Concept Map: Ecosystem Services and Payments for Marine Protected Areas

Concept Map for Marine Protected Area Ecosystem Services and Payment Scheme

This semester for my environmental services class, we had a final project to create a concept map of a potential way to conceptualize a Payment for Ecosystem Service (PES) scheme. We could choose any topic, and since I have a dream of one day managing a Marine Protected Area (MPA) I chose this as my topic! The following is the outline and explanation of this concept map. I hope you enjoy it and learn something!

Ecosystem service: Biodiversity of MPA

Marine Protected Areas (MPAs) have been used as a marine management strategy for the past forty years to conserve marine ecosystem services. According to a report on marine ecosystem service payments, MPAs are “established publicly through government or privately using financially self-sustaining means. Within an MPA, access and use of a marine environment is limited allowing the environment to prosper and become a product for ecotourism, education, or research (Forest Trends and The Katoomba Group, 2010; p. 5).

Habitat diversity: The diversity in marine protected areas varies by region and climate. Different habitats include open ocean, estuaries, coral reefs, oyster reefs, mangrove forests, sea grass meadows, among more niche environments. Habitat biodiversity contributes to the overall diversity within an MPA. It can be affected by and affect the species biodiversity of the MPA. There are various commodities and environmental services provided to human populations from the biodiversity within habitats which are listed below.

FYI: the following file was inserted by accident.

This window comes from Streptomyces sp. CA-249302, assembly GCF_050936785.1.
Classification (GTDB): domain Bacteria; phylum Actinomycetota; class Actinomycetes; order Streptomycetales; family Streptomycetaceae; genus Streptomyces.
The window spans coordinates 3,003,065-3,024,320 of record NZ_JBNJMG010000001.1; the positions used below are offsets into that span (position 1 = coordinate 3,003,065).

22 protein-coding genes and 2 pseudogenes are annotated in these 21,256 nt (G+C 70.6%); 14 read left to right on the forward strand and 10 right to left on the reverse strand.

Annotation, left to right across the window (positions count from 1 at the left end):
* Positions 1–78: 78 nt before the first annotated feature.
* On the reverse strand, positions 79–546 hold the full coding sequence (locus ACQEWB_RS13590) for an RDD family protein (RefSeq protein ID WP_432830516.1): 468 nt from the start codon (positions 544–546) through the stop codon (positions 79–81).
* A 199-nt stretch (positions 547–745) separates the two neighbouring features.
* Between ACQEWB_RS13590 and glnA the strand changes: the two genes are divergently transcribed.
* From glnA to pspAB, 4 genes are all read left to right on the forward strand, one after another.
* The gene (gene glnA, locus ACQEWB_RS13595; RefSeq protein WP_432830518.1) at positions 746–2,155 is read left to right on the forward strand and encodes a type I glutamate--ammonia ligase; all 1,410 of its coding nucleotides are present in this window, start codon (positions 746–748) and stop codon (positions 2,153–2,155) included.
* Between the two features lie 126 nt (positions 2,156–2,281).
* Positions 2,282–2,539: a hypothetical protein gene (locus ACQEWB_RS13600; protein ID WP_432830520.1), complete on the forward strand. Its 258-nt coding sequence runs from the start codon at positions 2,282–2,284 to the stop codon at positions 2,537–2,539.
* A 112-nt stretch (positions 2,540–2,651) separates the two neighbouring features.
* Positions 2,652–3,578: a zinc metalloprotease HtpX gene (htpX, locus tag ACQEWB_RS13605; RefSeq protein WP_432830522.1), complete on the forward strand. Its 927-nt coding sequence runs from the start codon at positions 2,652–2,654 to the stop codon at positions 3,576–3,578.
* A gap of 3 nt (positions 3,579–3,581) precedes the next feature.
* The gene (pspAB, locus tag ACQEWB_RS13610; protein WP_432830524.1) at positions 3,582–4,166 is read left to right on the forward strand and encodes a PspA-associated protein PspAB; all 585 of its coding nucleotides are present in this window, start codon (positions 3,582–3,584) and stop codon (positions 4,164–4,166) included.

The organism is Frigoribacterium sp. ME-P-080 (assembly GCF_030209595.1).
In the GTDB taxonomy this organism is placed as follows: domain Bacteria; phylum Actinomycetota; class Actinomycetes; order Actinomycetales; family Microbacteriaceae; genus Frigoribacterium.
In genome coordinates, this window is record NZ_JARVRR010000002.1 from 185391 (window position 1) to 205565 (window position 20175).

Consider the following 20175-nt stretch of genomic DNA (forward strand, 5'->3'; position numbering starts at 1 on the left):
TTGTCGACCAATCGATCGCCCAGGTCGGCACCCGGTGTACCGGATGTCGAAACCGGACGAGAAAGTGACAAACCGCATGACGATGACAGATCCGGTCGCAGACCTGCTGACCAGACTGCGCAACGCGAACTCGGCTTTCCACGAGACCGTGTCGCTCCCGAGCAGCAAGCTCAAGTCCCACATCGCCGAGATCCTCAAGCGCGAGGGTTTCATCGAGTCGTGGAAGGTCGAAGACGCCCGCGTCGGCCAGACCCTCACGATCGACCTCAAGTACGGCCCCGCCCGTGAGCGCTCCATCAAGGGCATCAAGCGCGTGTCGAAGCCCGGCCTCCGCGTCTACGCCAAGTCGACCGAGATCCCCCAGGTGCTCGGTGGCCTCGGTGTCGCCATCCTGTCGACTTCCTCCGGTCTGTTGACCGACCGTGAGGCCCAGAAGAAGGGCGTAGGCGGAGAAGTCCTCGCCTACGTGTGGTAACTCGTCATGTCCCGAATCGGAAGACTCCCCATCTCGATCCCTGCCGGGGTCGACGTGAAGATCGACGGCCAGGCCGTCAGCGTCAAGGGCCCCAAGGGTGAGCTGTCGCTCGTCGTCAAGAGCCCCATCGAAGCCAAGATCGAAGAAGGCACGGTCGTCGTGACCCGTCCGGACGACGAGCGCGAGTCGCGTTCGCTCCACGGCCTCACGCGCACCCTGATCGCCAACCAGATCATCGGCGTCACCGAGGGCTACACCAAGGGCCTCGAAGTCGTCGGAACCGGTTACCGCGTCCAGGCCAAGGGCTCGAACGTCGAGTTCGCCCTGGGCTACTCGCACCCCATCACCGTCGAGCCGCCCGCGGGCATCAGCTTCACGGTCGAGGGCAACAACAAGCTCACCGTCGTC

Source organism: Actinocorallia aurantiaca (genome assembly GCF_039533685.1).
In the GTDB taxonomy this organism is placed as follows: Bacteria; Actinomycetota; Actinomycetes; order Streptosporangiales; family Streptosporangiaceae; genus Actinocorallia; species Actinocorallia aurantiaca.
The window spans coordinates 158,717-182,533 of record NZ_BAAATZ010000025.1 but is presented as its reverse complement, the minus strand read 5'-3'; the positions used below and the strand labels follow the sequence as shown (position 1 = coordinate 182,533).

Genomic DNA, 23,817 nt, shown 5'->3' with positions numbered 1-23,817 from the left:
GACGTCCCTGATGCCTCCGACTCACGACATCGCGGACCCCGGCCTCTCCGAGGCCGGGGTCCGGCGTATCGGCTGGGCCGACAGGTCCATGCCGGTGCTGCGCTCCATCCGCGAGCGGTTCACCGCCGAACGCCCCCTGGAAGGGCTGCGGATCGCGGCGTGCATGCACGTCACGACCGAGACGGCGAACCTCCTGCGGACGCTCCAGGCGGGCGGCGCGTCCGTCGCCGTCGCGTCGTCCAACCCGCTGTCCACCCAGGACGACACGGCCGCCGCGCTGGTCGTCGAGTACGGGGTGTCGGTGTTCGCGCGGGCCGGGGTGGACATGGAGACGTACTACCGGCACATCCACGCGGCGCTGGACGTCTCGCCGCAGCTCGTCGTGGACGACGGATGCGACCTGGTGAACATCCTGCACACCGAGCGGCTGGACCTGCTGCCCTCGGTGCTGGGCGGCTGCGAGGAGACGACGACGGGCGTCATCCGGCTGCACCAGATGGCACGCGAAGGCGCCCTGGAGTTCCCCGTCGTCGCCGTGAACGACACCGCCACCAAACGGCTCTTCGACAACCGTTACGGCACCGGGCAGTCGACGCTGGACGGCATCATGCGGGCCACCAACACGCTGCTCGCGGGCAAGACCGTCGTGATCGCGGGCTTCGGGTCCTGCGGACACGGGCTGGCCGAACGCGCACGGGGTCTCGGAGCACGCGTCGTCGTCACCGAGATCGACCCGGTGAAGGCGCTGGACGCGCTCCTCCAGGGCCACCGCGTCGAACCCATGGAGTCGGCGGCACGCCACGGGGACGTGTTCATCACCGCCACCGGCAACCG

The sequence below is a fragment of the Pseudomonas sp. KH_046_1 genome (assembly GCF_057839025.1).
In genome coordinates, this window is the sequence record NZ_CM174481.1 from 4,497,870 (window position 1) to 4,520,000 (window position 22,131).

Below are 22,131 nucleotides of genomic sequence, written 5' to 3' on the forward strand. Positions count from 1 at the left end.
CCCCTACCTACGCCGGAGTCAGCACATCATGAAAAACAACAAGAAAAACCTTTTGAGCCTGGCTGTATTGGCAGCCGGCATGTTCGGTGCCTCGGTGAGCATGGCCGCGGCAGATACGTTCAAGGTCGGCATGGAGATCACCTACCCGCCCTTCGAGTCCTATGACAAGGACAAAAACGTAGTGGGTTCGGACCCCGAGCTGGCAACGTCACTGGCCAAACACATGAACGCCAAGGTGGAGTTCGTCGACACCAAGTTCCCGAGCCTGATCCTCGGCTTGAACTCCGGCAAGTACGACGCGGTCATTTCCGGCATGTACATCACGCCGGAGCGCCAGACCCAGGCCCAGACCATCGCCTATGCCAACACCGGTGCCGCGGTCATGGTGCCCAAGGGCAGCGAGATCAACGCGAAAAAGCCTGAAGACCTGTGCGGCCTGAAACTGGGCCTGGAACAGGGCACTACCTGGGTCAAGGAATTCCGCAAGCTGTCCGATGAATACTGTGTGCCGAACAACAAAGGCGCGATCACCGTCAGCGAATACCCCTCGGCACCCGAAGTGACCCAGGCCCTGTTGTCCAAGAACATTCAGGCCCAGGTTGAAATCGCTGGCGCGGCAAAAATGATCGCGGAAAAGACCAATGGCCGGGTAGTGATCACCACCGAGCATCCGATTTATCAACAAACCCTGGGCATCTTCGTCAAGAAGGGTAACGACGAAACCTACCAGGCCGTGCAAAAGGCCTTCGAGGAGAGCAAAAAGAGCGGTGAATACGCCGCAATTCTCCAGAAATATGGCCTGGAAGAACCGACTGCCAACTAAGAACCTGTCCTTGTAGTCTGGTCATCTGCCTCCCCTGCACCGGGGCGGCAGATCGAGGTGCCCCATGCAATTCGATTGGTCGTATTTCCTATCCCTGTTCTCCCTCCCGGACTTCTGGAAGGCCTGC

Habitat diversity commodities and services

  1. Provisioning commodities include fisheries, alternative energy, and medicinal/pharmaceutical bio-prospecting or harvesting. Fisheries contribute to livelihoods in terms of food and profit. Alternative energy provides jobs and electricity to communities. Important habitats such as oyster reefs provide supporting services that keep water clear, allowing algae-producing supplements to thrive for medicinal harvest. Indicators to measure these commodities include fishery yields, remote sensing for alternative energy potential, and the abundance of important species for medicinal/pharmaceutical purposes.
  2. Regulating services include carbon cycling and sequestration, shoreline stabilization, and natural hazard protection. Indicators to measure these services include remote sensing, calculating the storage availability of critical marine environments, restoring or enhancing wetlands and reefs, the quantity of sand on shoreline, and the size and rugosity or structure of reefs.
  3. Cultural services include potential ecotourism, recreation (beach leisure, diving, fishing, snorkeling, boating), aesthetic, culture, and spiritual values. Indicators to measure these commodities include examining which services people are sharing the most on social media and surveys on what people value most about these ecosystems and their biodiversity.